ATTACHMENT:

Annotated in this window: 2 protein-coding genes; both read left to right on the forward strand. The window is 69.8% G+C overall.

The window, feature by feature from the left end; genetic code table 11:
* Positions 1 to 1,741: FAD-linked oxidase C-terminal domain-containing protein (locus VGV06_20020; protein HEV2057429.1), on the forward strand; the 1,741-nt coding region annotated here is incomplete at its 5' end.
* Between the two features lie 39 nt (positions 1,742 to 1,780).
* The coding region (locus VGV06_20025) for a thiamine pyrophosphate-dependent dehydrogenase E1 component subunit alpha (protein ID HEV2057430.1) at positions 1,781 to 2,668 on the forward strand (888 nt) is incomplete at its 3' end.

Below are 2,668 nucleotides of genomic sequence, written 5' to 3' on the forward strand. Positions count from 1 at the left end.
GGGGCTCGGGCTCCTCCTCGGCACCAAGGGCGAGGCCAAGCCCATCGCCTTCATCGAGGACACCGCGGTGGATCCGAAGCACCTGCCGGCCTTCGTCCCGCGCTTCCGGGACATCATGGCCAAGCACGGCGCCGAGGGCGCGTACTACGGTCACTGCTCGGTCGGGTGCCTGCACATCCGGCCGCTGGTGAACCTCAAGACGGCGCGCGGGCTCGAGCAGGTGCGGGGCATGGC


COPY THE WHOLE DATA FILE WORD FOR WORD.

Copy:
Annotated in this window: 2 protein-coding genes; both read left to right on the forward strand. The window is 69.8% G+C overall.

The window, feature by feature from the left end; genetic code table 11:
* Positions 1 to 1,741: FAD-linked oxidase C-terminal domain-containing protein (locus VGV06_20020; protein HEV2057429.1), on the forward strand; the 1,741-nt coding region annotated here is incomplete at its 5' end.
* Between the two features lie 39 nt (positions 1,742 to 1,780).
* The coding region (locus VGV06_20025) for a thiamine pyrophosphate-dependent dehydrogenase E1 component subunit alpha (protein ID HEV2057430.1) at positions 1,781 to 2,668 on the forward strand (888 nt) is incomplete at its 3' end.

Below are 2,668 nucleotides of genomic sequence, written 5' to 3' on the forward strand. Positions count from 1 at the left end.
GGGGCTCGGGCTCCTCCTCGGCACCAAGGGCGAGGCCAAGCCCATCGCCTTCATCGAGGACACCGCGGTGGATCCGAAGCACCTGCCGGCCTTCGTCCCGCGCTTCCGGGACATCATGGCCAAGCACGGCGCCGAGGGCGCGTACTACGGTCACTGCTCGGTCGGGTGCCTGCACATCCGGCCGCTGGTGAACCTCAAGACGGCGCGCGGGCTCGAGCAGGTGCGGGGCATGGC